A leading Muslim scholar who condemned the events of 11 September 2001 and the Bali bombing, will have his speeches monitored while in Britain, Home Secretary David Blunkett said.
Blunkett, under mounting pressure to expel the Egyptian-born Shaikh Yusuf al-Qaradawi, said on Wednesday his talks while on a tour of Britain would be scrutinised for any indications of intolerance.
"We will certainly monitor what he has got to say and what he has got to do," Blunkett told BBC radio on the same day he said he planned to legislate to stop attacks on the Muslim religion in the wake of the 11 September incident.
Newspapers and parliamentarians from all parties have attacked the scholar and urged the government to deport him.
Prime Minister Tony Blair said the Qatar-based al-Qaradawi would not be allowed to overstep the line, but that any case to expel the scholar, who has been barred from the United States since 1999, would have to be watertight.
"We will keep it under very strict review. There are rules that have to be applied and those rules will be applied to this particular individual," he said during his weekly question and answer session in parliament.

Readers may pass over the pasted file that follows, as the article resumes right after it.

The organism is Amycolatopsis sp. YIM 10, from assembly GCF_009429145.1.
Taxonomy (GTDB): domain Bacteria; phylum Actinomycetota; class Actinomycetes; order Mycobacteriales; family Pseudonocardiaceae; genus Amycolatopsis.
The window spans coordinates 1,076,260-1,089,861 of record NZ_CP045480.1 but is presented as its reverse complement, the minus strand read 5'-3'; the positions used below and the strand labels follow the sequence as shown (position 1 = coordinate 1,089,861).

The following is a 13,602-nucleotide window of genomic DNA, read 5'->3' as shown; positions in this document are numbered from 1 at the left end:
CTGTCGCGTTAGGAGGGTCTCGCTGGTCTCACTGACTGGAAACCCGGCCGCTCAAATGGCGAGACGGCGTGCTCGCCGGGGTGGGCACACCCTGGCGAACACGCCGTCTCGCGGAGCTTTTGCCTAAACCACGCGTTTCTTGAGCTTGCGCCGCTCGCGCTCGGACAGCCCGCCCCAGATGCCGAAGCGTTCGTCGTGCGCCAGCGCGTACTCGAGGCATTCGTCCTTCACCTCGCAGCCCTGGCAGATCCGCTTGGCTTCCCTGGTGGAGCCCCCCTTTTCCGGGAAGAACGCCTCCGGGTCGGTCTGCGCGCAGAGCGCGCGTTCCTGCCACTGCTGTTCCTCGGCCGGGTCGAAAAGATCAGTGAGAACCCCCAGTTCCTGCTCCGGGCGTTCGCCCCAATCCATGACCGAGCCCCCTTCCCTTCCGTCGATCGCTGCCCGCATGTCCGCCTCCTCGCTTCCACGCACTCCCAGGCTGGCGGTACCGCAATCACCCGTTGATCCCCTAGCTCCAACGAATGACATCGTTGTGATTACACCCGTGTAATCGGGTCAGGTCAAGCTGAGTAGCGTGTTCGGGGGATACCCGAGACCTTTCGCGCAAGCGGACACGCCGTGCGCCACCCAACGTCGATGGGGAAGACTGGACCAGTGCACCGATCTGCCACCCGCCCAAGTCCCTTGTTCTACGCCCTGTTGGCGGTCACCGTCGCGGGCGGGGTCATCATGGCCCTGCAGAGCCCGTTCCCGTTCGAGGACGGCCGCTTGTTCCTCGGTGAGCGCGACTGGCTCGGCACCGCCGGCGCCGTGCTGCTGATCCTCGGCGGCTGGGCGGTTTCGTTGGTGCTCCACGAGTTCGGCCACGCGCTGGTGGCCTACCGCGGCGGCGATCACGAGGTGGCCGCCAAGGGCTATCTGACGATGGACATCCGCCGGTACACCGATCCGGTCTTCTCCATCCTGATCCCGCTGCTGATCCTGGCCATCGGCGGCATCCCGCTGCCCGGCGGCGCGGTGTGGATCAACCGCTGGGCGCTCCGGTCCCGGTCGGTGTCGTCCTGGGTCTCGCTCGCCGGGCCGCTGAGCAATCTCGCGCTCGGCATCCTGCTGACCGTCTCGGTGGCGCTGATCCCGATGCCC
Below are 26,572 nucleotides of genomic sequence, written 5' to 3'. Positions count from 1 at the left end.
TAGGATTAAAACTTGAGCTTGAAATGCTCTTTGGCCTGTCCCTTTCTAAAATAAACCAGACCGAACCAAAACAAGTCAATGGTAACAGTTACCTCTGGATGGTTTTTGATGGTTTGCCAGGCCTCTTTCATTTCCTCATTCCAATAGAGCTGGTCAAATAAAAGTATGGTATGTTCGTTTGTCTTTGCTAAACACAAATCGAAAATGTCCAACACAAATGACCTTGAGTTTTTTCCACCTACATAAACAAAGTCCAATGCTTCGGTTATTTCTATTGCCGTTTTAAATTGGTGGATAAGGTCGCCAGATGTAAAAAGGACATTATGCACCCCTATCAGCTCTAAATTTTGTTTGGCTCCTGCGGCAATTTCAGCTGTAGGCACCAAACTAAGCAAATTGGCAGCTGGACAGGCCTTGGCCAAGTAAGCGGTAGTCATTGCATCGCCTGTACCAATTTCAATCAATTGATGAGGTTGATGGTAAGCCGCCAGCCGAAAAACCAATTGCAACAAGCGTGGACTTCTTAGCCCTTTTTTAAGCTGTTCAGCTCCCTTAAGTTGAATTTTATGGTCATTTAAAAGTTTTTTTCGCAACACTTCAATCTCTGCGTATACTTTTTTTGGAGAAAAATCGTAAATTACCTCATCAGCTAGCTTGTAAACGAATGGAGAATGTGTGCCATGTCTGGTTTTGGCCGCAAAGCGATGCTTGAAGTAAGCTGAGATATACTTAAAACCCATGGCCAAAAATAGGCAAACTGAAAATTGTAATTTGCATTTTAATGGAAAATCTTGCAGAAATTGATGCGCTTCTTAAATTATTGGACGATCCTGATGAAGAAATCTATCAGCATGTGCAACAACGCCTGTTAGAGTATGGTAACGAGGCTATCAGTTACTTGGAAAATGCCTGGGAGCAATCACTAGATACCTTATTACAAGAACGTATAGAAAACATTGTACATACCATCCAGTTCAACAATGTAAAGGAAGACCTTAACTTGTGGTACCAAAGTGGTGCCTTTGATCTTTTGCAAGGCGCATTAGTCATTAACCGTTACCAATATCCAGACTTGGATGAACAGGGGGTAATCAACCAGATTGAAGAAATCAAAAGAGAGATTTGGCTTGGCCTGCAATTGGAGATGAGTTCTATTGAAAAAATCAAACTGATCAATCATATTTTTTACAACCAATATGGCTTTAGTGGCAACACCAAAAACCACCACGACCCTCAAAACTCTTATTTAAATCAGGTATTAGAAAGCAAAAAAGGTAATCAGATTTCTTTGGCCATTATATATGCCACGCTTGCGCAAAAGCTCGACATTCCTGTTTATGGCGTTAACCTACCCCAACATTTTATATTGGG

"We are totally opposed, as is everyone, to people coming to this country and using it as a platform for views in support of terrorism or extremism of any sort at all.
"We have to be sure, however, that if someone is excluded from this country, that they are excluded in a way that is lawful," he added.
Shaikh al-Qaradawi is revered throughout the Muslim world for his intellectual rigour and contextualised theological reasoning.
"We will keep it under very strict review. There are rules that have to be applied and those rules will be applied to this particular individual"
UK Prime Minister
A prominent poet, writer and public speaker, al-Qaradawi has a reputation for his support of Palestinians in their resistance to Israeli occupation but has condemned acts such as the Bali incident.
He not only condemned the 11 September deaths but urged Muslims to assist by at least donating blood to help the victims.
The Muslim Council of Britain, an umbrella organisation representing some 400 different bodies, condemned media attacks on al-Qaradawi, describing him as "a voice of reason, understanding and wisdom".